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Make time for play: Our children need us

Many articles are written in magazines that encourage us to play more. While those magazines speak to us on an adult level and why playtime can reduce stress in our otherwise busy lives, play is vitally important to the very young. Unfortunately not all children have the luxury of their own room or play area. Many children and families are living in shelters or cars. More than 100,000 children in Massachusetts experience homelessness every day, half of which are under the age of six. These numbers are staggering and unfortunately what we don’t see, we don’t think about.

There is one organization that not only sees the problem but they have gone to great lengths in doing something about it. Horizons for Homeless Children established its Playspace Programs in 1990, an initiative introduced to better serve Boston’s homeless children who resided in area shelters but lacked designated play areas. The purpose of the Playspace Programs was to build, in joint eff ort with residents and staff of family shelters, age-appropriate spaces that included books, games, toys, art supplies and the-all important tools to enhance the life of a child. These tools are integral for verbal, physical, social and language skills needed for development, which research clearly shows is the earliest years – when a child’s brain is developing. That process of development is a result of the child’s early experiences. Homelessness disrupts that process.

Colette O’Neill, Director of Communications, and many other dedicated employees have been working tirelessly in an eff ort to not only bring about awareness but also tackle it from the inside. The hope is to eradicate homelessness, but the problem is here. It is in this “now” moment that Horizons for Homeless Children develops and grows their program daily.

Six years ago, The Playspace Programs expanded statewide. From Worcester to Holyoke to Lawrence to New Bedford, today there are 140 Massachusetts Playspaces serving more than 2,200 homeless children each week. The agency also recruits, trains and places volunteers called Playspace Activity Leaders (PALS) to work with the children in shelters. Since its inception more than 11,500 community members have dedicated themselves to improving the lives of homeless children by spending two hours a week playing, interacting and mentoring them.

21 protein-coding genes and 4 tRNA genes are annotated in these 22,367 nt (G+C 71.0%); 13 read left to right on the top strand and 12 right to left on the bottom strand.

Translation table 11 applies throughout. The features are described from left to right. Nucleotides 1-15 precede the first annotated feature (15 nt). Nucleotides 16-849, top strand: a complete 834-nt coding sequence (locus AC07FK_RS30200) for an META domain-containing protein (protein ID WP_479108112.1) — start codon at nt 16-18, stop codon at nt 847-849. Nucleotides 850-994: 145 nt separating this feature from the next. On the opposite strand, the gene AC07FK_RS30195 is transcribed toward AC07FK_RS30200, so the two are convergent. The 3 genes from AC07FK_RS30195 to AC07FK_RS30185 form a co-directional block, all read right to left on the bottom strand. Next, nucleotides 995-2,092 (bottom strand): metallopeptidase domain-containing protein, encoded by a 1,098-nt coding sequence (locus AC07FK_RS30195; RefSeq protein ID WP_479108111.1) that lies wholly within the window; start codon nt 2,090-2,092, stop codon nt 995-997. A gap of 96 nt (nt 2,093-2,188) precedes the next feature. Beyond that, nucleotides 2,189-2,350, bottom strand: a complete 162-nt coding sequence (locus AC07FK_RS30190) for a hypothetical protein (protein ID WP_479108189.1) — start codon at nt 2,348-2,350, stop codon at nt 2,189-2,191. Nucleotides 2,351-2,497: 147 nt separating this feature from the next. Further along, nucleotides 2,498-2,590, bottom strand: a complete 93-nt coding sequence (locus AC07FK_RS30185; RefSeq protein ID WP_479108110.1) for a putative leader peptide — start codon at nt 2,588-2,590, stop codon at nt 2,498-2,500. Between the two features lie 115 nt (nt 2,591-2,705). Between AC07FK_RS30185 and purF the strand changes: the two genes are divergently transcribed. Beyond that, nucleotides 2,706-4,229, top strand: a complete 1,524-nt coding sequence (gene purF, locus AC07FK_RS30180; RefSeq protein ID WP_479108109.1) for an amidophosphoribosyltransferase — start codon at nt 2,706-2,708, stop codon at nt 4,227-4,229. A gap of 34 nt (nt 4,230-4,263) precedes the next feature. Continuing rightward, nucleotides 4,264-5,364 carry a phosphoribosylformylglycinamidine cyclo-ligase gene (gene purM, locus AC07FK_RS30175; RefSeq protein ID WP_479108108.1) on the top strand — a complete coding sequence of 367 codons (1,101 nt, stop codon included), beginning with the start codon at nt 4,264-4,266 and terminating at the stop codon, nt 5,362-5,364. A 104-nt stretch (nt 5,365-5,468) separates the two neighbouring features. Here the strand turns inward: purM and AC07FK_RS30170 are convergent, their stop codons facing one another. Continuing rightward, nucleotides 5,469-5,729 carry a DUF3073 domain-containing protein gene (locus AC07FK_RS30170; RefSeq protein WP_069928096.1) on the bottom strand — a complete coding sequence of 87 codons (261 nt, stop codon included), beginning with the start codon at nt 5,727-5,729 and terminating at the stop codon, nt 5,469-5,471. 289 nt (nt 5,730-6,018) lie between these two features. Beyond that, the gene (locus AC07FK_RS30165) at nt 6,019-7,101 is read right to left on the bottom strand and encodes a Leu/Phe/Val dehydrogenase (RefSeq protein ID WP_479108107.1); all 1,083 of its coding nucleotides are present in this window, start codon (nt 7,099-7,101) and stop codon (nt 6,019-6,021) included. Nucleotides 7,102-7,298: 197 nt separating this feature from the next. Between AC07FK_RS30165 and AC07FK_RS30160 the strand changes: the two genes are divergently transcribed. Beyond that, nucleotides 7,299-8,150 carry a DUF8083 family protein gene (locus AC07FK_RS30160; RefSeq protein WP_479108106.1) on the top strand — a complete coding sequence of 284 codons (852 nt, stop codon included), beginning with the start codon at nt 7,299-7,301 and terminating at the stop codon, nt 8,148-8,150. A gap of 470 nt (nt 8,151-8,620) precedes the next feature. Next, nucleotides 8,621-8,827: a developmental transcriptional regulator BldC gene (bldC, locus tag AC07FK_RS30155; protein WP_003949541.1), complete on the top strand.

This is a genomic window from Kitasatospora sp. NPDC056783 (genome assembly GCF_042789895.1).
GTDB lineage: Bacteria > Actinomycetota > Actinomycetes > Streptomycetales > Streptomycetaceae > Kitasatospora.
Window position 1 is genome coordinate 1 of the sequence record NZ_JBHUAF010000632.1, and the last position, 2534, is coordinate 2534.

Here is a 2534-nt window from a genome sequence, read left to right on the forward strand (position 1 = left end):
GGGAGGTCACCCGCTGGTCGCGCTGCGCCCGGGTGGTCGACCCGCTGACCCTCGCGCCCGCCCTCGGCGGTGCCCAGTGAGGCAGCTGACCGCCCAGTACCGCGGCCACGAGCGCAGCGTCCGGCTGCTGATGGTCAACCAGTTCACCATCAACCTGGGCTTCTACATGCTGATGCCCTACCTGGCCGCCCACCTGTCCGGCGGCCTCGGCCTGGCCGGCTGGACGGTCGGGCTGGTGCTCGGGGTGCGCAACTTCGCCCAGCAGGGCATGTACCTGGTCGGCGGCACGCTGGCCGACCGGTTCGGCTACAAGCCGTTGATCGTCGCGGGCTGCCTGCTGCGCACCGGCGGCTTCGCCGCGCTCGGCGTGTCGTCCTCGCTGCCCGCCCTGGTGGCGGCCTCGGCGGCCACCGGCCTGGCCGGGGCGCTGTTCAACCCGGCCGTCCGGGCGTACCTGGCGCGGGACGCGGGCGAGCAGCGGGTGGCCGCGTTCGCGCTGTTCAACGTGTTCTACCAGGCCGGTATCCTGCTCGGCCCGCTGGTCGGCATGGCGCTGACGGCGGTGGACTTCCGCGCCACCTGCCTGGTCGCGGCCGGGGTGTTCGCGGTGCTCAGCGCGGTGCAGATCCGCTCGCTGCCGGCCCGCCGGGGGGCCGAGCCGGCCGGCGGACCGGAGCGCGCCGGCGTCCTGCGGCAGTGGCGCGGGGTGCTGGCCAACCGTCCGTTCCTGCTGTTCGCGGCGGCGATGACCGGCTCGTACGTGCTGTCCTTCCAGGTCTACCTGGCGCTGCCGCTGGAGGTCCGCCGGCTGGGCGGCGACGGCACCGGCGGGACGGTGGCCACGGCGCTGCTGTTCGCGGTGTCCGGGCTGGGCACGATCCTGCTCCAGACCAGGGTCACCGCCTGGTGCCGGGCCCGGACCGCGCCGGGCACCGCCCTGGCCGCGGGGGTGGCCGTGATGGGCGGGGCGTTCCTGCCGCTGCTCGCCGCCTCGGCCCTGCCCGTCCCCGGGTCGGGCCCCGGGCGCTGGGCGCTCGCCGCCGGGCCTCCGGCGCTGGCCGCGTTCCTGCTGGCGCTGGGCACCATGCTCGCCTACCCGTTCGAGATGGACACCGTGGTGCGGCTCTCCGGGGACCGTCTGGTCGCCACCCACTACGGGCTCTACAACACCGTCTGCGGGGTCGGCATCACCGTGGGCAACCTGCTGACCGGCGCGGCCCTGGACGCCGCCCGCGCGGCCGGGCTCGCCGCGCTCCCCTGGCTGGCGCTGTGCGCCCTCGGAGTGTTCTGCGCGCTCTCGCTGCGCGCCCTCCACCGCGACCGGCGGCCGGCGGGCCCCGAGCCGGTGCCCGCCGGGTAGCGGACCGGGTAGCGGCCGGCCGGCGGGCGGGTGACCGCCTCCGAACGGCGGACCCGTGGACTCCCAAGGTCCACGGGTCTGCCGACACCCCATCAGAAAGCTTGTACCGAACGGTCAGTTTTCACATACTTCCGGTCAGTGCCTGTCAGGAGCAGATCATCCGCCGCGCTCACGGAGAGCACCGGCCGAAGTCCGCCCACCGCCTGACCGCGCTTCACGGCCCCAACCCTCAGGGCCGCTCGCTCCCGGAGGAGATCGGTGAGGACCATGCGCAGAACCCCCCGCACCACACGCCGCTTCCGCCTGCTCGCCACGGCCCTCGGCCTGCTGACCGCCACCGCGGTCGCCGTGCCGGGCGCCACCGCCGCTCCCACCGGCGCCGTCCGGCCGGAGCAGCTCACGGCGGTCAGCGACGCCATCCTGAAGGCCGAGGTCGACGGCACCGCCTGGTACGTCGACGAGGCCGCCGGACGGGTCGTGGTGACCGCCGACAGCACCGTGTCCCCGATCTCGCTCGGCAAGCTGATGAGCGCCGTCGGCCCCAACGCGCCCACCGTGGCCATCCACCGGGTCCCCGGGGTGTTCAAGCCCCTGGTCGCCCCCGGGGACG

While the Playspace Program does ask for a six-month commitment, Ms. O’Neill was quick to point out that, “the majority of PALS (over 70 percent), stay on much longer than the six-month commitment which is testament to the highly rewarding volunteer experience.”

The training sessions run roughly every three weeks across the state, on either two consecutive weeknights (3 hours each night) or one 6-hour Saturday session.

Child and family homelessness is a crisis in our community. No permanence, no stability. This not only disrupts their lives but also aff ects their social and emotional development as well as academic readiness.

What can you do?

Become a volunteer – Horizons for Homeless Children needs a steady weekly commitment of at least two hours. Qualifications necessary are: a strong interest in preschool and school age children; patience; dependability; and sensitivity to homeless issues. Volunteers must be at least 16 years old. Call Kari Lefort, Playspace Programs Central/West Managing Director, at 508-755-2615, for direction on all volunteer opportunities.

Hold a Drive Event at your High School – Horizons for Homeless Children is always in need of toys, books and other supplies, particularly at this time of year. Visit www. horizonsforhomelesschildren. org for more information.

Grab a friend, a classmate or a team and get involved!

In the spirit of the season, lets make time for play. With the help of trained volunteers, lives are being changed, one child, one smile at a time.

Short URL: http://www.communityadvocate.com/?p=6253

Posted by on Dec 25 2009. Filed under Uncategorized. You can follow any responses to this entry through the RSS 2.0. You can leave a response or trackback to this entry

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